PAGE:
The dollar continued its assault on the euro Friday, surging to its highest since November 2012 amid expectations that monetary policy in the U.S. and Europe will diverge.
Today’s economic data from the U.S. raised expectations the Federal Reserve will raise interest rates ahead of schedule next Spring.
A report from the U.S. Commerce Department said the U.S. economy grew at an annual pace of 4.6 percent in the second quarter, compared to the previously reported 4.2 percent growth.
Meanwhile the European Central Bank will likely announce further stimulus to stoke inflation and jump-start the sluggish euro zone economy.
A survey by market research group GfK showed that German consumer sentiment is set to deteriorate in October on continued geopolitical tensions.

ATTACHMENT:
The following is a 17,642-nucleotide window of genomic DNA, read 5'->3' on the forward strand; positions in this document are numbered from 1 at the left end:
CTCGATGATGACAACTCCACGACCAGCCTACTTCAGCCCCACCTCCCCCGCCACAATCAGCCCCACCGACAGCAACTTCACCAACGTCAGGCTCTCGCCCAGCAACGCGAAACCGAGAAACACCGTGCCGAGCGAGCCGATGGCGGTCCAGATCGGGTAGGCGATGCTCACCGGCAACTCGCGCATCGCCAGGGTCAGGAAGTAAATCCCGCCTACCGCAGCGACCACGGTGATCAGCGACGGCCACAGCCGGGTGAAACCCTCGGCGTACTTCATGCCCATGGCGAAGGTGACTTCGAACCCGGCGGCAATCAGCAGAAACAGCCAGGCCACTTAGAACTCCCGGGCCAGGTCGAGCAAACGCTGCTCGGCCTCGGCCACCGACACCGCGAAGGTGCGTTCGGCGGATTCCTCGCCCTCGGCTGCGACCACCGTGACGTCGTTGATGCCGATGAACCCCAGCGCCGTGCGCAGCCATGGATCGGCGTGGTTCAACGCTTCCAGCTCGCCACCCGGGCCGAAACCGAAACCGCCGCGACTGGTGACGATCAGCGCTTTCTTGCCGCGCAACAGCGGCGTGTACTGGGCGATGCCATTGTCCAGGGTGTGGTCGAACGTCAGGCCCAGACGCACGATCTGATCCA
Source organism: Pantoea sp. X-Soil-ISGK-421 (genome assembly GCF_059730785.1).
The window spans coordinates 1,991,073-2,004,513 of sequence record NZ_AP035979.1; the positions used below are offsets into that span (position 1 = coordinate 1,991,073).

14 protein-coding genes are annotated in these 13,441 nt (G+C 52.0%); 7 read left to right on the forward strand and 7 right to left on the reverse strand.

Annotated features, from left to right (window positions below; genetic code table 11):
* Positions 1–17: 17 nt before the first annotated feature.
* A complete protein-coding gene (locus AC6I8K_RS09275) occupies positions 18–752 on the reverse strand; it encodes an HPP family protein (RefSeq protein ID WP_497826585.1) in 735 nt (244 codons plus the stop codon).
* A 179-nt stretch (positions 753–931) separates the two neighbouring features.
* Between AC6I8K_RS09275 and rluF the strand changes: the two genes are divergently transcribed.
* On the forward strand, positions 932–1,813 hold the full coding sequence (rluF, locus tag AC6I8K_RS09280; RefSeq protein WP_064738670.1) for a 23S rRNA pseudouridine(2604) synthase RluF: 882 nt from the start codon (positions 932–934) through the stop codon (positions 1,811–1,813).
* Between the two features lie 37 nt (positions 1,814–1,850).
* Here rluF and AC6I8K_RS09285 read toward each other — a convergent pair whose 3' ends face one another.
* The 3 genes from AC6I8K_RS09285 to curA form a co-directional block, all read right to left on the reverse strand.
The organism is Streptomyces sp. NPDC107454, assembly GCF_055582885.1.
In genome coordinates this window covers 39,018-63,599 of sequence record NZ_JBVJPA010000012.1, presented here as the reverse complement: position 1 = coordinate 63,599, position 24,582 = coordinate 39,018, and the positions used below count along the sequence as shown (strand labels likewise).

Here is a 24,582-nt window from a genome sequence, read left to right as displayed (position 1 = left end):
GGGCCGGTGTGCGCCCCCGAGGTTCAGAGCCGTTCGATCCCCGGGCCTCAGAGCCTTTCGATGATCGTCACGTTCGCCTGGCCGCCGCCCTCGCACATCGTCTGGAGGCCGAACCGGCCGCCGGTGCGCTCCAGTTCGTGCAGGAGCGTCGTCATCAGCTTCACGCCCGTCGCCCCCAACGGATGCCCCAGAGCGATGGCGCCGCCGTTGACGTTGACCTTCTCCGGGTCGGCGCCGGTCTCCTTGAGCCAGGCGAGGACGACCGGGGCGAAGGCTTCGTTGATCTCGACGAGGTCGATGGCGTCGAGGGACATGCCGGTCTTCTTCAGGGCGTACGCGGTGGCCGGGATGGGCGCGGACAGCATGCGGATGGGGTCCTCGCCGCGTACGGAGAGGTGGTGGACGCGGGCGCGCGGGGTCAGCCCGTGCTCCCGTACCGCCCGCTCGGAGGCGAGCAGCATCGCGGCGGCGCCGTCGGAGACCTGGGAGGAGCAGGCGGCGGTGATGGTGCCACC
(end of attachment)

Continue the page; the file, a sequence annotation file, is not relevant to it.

The dollar rose to $1.2680 versus the euro, having gained about 10 cents since April.
Gradual gains over the course of the last three sessions took the dollar to $1.6250 versus the sterling. The buck has edged back toward 10-month highs near $1.61 despite hawkish remarks from Bank of England Gov. Mark Carney, who hinted that an interest rate hike is imminent.
The dollar is on the verge of a new 6-year peak against the yen. The pair was holding at Y109.40, a whisker from the dollar’s highest levels since 2008.